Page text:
Top end price growth continues apace for Tassie’s most resilient suburbs

While just over a year ago, Tasmania’s only two suburbs residing over an average of $1 million had remained as such for up to a decade. But the recent boom in our local industry since the pandemic has seen a slew of challengers emerge as contenders for the crown of Tasmania’s most competitive suburb. 

While the key Hobart suburbs of Battery Point and Sandy Bay have long been considered amongst the safest of investments, the local real estate industry of years past are now subject to the steadily rising interest rates and costs of living in the state. 

Given the gradual slowing of the property market around the country, it could be reasonable to assume that some of the recent additions to the $1 million median club here locally would soon see the effects of these trends. However, per the latest PropTrack Market Trends report, there may be more suburbs insulated from these trends than one would initially expect. 

The eastern shore suburb of Tranmere has recorded the largest boost, moving a whole $300,000 to average $1.3 million to close out the year. Accompanied by Acton Park which also sits around the $1.3 million mark, the eastern shore has experienced a more than steady growth. 

Over the river however, growth has remained at a somewhat stable rate. Due in part to the low levels of stock as the market quiets down over the break, the few sales in suburbs like Dynnyrne and Glebe have so far shown a consistent ability to demonstrate resilience against the national trends. 

Tassie market growth leads the way 

The recently released Real Estate Institute of Australia’s Real Estate Market Facts: A 20-year report 2002-2022, has revealed the astounding growth of the Tasmanian property market.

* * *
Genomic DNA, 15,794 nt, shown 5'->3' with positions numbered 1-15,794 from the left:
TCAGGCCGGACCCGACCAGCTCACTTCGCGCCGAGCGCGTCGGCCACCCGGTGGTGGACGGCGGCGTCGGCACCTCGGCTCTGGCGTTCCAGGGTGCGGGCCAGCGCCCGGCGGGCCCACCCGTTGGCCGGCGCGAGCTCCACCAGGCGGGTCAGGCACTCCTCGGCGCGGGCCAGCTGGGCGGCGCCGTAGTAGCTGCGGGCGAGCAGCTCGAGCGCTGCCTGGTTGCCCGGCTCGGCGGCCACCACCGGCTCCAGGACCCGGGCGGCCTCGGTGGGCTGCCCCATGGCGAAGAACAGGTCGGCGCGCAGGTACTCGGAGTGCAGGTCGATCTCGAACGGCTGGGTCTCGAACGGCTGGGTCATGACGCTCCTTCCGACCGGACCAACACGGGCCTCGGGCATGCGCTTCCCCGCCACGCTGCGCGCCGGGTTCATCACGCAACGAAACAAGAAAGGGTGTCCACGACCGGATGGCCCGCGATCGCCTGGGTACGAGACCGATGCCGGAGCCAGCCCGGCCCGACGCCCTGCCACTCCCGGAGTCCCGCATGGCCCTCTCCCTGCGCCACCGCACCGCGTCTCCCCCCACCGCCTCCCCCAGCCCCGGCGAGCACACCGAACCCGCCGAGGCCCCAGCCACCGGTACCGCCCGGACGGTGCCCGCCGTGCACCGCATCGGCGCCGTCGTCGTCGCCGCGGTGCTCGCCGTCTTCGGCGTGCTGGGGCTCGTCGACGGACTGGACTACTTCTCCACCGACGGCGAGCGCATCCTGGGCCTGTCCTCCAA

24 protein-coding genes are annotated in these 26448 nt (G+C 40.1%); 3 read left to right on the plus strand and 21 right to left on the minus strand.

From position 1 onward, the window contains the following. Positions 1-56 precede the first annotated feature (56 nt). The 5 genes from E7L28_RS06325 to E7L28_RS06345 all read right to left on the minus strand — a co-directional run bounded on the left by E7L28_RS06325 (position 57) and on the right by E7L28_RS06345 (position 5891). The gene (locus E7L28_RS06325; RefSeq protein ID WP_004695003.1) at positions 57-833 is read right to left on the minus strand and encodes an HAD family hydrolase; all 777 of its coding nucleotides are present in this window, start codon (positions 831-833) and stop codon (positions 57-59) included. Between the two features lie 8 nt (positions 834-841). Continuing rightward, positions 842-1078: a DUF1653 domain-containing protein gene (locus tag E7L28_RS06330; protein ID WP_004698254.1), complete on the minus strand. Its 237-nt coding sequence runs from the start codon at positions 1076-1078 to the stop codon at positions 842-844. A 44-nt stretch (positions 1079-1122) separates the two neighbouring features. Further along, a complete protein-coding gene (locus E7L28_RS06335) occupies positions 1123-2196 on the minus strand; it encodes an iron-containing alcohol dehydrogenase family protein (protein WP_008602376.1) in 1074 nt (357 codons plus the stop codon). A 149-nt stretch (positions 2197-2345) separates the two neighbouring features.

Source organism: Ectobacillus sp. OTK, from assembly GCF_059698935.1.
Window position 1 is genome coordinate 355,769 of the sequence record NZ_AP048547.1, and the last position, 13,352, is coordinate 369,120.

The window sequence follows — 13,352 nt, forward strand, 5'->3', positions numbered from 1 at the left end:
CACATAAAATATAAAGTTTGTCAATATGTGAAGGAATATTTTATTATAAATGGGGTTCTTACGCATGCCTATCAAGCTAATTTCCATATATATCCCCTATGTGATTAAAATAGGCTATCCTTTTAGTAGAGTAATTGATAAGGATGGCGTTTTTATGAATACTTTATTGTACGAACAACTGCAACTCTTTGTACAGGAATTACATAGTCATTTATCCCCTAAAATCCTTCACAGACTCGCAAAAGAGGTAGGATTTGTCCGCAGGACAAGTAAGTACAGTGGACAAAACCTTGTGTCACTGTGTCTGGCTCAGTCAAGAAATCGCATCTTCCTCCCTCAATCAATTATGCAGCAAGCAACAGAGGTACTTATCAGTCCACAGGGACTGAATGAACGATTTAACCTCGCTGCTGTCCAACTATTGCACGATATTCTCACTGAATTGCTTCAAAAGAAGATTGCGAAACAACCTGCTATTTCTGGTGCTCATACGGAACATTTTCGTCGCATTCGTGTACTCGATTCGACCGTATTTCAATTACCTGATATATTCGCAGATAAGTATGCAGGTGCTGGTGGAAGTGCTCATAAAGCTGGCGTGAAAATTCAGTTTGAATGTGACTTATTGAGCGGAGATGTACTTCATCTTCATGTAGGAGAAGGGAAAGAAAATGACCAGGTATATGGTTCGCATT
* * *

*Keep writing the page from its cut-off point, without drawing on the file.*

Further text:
As per the report, over the 20 years measured within, the median house price in Hobart has grown by a whopping 269%. A staggering figure on its own, is even more so when compared to the rest of the country. As the next highest growth was recorded in Canberra at 166%, followed closely by 149% in Brisbane and 136% in Adelaide. 

The story with units tells much of the same story. As Hobart once again was the national market leader by a huge margin with an enormous 277% surge. Followed not-so closely by Adelaide’s 98%, Canberra 97% and Brisbane at 61%. 



National house medians 2002-2022 

Hobart 269.1% increase to $790,000

Sydney 108.6% increase to $1,552,015

Melbourne 97.1% increase to $1,072,500

Brisbane 149.2% increase to $758,875

Adelaide 136.9% increase to $663,000

Perth 75.4% increase to $540,000

Canberra 166.9% increase to $1,000,000


Darwin 78% increase to $586,000


Hobart median house prices throughout the years

2002 - $214,000

2007 - $446,000

2012 - $465,000


2017 - $490,000

2022 - $790,000

Source: Real Estate Institute of Australia


2023 Forecast

What does all this data tell us about the upcoming year in the property

market? Will the countrywide trends finally find their way to our state? Only

time will tell. But there is one thing we can base our expectations on, the

single factor which has powered both the 20-year growth of Tasmania’s

property market and the post pandemic stability we have experienced. Limited


While the gradual sprawl of development out into Tasmania’s suburbs has

relieved an amount of pressure when it comes to population growth, the

highly sought-after inner-city suburbs will likely continue to grow.

With the final nail being driven into the hopes of the long-debated cable car,

the proposed Macquarie point stadium gaining momentum and the University

of Tasmania’s move into the city still up in the air, there are a number of

variables of which the conversation around their impacts can only be referred

to as conjecture at this stage.